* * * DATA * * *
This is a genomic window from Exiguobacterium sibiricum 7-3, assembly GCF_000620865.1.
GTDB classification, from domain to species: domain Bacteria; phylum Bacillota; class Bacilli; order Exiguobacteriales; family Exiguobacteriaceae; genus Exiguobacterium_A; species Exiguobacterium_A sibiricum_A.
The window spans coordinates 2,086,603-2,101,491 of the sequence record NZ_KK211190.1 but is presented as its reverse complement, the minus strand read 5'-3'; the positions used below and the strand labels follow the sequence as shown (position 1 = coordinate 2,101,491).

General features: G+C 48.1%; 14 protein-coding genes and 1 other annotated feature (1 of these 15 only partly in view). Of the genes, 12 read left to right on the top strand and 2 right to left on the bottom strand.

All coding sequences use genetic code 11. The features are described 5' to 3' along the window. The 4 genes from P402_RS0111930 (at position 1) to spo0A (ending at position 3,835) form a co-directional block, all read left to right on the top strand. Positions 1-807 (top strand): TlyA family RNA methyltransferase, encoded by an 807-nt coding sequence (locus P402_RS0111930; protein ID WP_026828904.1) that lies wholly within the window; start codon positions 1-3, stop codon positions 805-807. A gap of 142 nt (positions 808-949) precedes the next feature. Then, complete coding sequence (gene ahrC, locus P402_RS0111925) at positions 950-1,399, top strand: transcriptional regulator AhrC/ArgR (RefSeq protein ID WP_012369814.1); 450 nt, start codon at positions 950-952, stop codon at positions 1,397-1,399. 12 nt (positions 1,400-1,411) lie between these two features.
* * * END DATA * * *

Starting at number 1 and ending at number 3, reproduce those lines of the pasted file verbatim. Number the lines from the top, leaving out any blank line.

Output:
This is a genomic window from Exiguobacterium sibiricum 7-3, assembly GCF_000620865.1.
GTDB classification, from domain to species: domain Bacteria; phylum Bacillota; class Bacilli; order Exiguobacteriales; family Exiguobacteriaceae; genus Exiguobacterium_A; species Exiguobacterium_A sibiricum_A.
The window spans coordinates 2,086,603-2,101,491 of the sequence record NZ_KK211190.1 but is presented as its reverse complement, the minus strand read 5'-3'; the positions used below and the strand labels follow the sequence as shown (position 1 = coordinate 2,101,491).